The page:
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DUI Frequently Asked Questions

Spokane DUI Lawyers

When facing a DUI, you probably have many questions. We have created this section of the site to help give you the answers you're looking for and to help set your mind at ease. Check back often as we will be updating this section of the site regularly!

Call (509) 252-9167 if you need legal assistance with a question that is not covered here.

  • Is it a defense to a drug DUI charge that the medication was lawfully prescribed?
    It is not a defense to a drug DUI that the medication was lawfully prescribed. This is true for prescribed narcotics such as hydrocodone, OxyContin, morphine, Xanax, and Valium, but also true with respect to prescribed marijuana. It is important for a patient to know his or her limits. Twenty years ago drug DUI charges were rare, and a driver impaired by narcotics would most likely just face a minor charge of negligent driving. However drug DUI charges are becoming more and more common. A driver suspected of being impaired by prescribed drugs usually faces a blood test which is usually administered at a hospital. It can take several months for the blood test results to be completed.
  • What is a felony DUI in Washington State?
    A felony DUI can be charged in Washington State if the defendant has 3 or more DUI convictions in the last 10 years, or has been previously convicted of an alcohol-related Vehicular Assault or Vehicular Homicide. The legal definition of "prior offenses" includes DUI charges that were pled down to Negligent Driving First Degree, Reckless Driving, and Reckless Endangerment. The definition of "prior offenses" also includes deferred prosecutions, and out-of-state convictions. The sentencing range for this offense is up to five years in prison, and a ten thousand dollar fine.
  • What is a marijuana DUI in Washington State?
    A "marijuana DUI" is operating a motor vehicle while your ability to drive is impaired, or when the driver has a blood THC level of over 5 nanagrams per milliliter. The legal limit of 5 nanograms went into effect in Washington State as part of the marijuana decriminalization initiative 502. The law is controversial because the science is unclear if THC in that amounts would truly impair a person's ability to drive if they were a regular user of marijuana. Detecting impairment due to marijuana can be very hard. The probable cause to test a person's blood is often based on specious reasons like a supposed "green tongue." Often times the police will target younger people, or racial minorities with questions about marijuana use. If the officer suspect marijuana impairment, a blood test is usually required. For drivers under 21 it is illegal to have any amount of THC in one's blood while driving. The 5 nanogram limit applies both to recreational users of marijuana as well as cannabis patients. The penalties for a marijuana DUI are the same as an alcohol related DUI.
  • Why are you asked to take two different breath tests for a DUI in Washington State?
    Many people arrested for DUI in Washington State are confused by the fact that the police officer asked them to take a road-side breath test and also a different breath test once at the police station. The first test is referred to as a portable breath test or "PBT." Taking the PBT test is completely voluntary, and the results of the test are not admissible at a trial. Although the jury will never hear about PBT test results, the test results can be considered by the judge in determining whether there was probable cause to arrest you for DUI. Once you are at the police station, you will be asked by the arresting officer to blow into the BAC instrument. This instrument looks much like a computer with a hose and mouthpiece attached. The results of this breath instrument are usually admitted into court. Additionally, under Washington law, a driver "consents" to taking this test as a condition of driving, and if you refuse this test the department of licensing will suspend your license for 1 year.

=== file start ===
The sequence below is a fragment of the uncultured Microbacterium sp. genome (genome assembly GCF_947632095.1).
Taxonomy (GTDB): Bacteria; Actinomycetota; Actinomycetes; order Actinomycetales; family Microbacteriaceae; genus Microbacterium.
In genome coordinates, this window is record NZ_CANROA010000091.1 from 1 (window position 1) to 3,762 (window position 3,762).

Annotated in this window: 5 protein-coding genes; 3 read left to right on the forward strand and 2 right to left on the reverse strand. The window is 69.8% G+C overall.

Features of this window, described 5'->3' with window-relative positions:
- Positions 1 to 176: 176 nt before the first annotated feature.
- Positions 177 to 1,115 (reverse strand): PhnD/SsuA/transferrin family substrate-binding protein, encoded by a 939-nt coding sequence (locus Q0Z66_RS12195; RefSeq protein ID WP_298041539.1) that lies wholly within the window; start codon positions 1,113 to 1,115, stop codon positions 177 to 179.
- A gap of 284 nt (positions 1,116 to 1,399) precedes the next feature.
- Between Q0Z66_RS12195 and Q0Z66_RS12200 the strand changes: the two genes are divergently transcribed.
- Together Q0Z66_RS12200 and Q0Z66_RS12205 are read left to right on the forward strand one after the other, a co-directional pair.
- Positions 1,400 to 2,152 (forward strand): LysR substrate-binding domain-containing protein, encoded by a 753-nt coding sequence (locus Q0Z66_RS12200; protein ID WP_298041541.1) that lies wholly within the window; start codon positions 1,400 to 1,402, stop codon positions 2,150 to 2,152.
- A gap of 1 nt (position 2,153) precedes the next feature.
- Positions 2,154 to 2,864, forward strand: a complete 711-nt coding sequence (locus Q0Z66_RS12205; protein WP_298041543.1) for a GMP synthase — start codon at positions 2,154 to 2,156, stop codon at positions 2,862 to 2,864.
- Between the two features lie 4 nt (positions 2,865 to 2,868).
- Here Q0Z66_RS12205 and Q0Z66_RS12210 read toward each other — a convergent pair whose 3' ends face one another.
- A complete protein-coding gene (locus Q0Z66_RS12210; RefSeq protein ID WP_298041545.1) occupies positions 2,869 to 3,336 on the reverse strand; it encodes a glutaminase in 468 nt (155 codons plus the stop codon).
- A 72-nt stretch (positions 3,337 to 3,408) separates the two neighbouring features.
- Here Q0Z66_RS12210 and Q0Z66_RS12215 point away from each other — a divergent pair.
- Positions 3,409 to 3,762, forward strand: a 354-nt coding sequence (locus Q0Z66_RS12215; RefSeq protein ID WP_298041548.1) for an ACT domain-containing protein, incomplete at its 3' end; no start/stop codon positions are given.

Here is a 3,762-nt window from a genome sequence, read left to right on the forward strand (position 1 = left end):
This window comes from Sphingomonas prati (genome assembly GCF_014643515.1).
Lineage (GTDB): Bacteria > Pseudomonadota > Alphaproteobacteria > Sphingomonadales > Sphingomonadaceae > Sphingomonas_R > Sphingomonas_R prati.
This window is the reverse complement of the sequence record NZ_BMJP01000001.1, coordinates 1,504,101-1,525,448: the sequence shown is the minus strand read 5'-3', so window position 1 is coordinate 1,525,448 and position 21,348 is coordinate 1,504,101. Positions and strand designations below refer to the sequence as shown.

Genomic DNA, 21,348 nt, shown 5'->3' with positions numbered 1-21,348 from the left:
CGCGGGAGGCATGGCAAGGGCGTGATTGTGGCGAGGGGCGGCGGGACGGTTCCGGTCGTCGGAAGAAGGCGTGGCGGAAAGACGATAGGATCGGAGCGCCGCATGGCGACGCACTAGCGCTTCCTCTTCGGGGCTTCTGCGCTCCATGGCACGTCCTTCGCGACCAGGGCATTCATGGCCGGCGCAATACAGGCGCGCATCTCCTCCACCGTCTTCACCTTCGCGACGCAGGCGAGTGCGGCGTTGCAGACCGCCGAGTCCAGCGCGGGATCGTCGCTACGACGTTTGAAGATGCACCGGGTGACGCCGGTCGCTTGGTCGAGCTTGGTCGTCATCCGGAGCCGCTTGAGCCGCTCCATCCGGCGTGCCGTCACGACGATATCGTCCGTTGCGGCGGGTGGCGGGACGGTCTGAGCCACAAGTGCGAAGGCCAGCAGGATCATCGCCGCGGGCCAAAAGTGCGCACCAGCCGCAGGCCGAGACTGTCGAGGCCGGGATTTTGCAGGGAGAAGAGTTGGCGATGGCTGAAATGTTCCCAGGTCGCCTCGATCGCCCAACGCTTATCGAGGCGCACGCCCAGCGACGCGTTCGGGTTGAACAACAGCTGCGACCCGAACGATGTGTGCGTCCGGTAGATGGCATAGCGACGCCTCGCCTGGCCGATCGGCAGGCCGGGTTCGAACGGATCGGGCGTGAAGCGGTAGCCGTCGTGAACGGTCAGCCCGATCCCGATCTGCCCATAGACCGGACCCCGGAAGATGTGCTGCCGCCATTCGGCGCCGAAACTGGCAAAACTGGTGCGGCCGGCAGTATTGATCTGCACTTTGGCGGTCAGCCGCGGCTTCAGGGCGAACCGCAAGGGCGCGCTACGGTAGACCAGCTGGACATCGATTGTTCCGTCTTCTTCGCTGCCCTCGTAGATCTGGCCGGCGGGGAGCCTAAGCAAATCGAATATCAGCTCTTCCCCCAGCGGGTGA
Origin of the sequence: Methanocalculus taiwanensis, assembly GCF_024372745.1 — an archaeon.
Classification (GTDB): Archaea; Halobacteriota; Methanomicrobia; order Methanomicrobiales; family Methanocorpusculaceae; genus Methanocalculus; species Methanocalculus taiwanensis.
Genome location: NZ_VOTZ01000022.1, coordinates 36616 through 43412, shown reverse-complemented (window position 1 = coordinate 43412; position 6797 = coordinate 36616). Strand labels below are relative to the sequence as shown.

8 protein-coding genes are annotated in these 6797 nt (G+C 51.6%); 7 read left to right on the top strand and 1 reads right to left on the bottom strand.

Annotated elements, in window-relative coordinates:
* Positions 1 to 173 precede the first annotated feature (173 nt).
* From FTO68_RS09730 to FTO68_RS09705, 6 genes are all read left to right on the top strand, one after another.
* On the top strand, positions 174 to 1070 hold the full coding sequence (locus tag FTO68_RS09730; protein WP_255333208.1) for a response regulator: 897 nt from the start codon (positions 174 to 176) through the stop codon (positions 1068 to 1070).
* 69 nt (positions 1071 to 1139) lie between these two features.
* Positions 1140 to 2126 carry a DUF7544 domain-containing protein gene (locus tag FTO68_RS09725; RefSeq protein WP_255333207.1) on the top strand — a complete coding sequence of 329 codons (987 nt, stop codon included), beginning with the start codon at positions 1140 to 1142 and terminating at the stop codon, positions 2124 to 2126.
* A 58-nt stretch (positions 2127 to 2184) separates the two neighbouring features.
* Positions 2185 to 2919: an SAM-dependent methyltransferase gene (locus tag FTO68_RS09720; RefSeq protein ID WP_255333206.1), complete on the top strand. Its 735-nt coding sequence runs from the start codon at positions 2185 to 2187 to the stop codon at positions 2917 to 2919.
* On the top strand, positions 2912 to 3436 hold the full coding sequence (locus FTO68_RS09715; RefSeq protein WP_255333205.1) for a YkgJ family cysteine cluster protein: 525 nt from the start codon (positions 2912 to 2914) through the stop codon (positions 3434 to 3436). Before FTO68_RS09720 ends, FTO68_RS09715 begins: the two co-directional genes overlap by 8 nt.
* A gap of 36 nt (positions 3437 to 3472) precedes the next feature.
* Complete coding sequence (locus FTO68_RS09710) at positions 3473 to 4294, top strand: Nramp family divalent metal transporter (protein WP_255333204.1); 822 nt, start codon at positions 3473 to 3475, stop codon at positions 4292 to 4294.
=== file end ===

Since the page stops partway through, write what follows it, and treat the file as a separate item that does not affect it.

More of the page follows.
• What are the legal limits for a DUI if a person is under the age of 21?
    To be convicted of a DUI in Washington State, the prosecutor must show that an individual was over .08 or that his or her ability to drive was affected by the alcohol consumption. This is true regardless of the age of the driver. However, if a minor drives a motor vehicle with a breath alcohol content over .02, he or she can be convicted of the different, less serious crime of Minor Operating Motor Vehicle Over .02. This offense is simply a misdemeanor whereas DUI is a gross misdemeanor. This lesser offense does not carry minimum jail time or fines. If a minor drives with a BAC of over .02, DOL will usually impose a license suspension of 90 days, or longer if the driver was under 18.
  • How long will I lose my driver's license for a DUI in Washington State?
    The length of a license suspension in Washington state varies depending on how high the breath test was, how many prior offenses there are, and whether the suspension is based on a court action or a Department of Licensing administrative action. The calculation of the duration of the suspension can be complex. A first time offender with a breath test under .15 can expect a license suspension of 90 days. If a person's breath alcohol level is over .15, the license suspension is for 1 year. For a second offense DUI under .15, the license suspension is 2 years. For a second offense DUI with a breath test over .15, the period of suspension is 900 days. The Department of Licensing usually allows drivers to obtain an Ignition Interlock License or an Occupational Restricted License.